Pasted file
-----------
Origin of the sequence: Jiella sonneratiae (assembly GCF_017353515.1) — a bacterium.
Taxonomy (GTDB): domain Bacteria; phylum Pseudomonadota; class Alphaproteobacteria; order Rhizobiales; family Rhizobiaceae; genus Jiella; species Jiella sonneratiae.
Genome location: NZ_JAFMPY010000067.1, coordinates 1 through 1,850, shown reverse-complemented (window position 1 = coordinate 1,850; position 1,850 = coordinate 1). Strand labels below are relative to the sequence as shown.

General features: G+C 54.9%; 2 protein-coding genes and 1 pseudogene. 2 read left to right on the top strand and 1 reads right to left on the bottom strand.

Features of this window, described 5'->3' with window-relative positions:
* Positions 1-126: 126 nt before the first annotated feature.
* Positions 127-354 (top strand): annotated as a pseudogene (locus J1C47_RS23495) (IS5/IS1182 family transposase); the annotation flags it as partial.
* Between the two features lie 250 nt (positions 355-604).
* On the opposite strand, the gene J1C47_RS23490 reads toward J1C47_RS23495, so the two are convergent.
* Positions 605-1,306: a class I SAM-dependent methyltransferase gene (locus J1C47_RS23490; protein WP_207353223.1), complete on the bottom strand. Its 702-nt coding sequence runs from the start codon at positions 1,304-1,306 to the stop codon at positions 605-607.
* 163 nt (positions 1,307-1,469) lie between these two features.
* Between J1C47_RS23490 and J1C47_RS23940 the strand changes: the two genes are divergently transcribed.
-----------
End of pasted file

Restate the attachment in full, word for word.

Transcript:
Origin of the sequence: Jiella sonneratiae (assembly GCF_017353515.1) — a bacterium.
Taxonomy (GTDB): domain Bacteria; phylum Pseudomonadota; class Alphaproteobacteria; order Rhizobiales; family Rhizobiaceae; genus Jiella; species Jiella sonneratiae.
Genome location: NZ_JAFMPY010000067.1, coordinates 1 through 1,850, shown reverse-complemented (window position 1 = coordinate 1,850; position 1,850 = coordinate 1). Strand labels below are relative to the sequence as shown.

General features: G+C 54.9%; 2 protein-coding genes and 1 pseudogene. 2 read left to right on the top strand and 1 reads right to left on the bottom strand.

Features of this window, described 5'->3' with window-relative positions:
* Positions 1-126: 126 nt before the first annotated feature.
* Positions 127-354 (top strand): annotated as a pseudogene (locus J1C47_RS23495) (IS5/IS1182 family transposase); the annotation flags it as partial.
* Between the two features lie 250 nt (positions 355-604).
* On the opposite strand, the gene J1C47_RS23490 reads toward J1C47_RS23495, so the two are convergent.
* Positions 605-1,306: a class I SAM-dependent methyltransferase gene (locus J1C47_RS23490; protein WP_207353223.1), complete on the bottom strand. Its 702-nt coding sequence runs from the start codon at positions 1,304-1,306 to the stop codon at positions 605-607.
* 163 nt (positions 1,307-1,469) lie between these two features.
* Between J1C47_RS23490 and J1C47_RS23940 the strand changes: the two genes are divergently transcribed.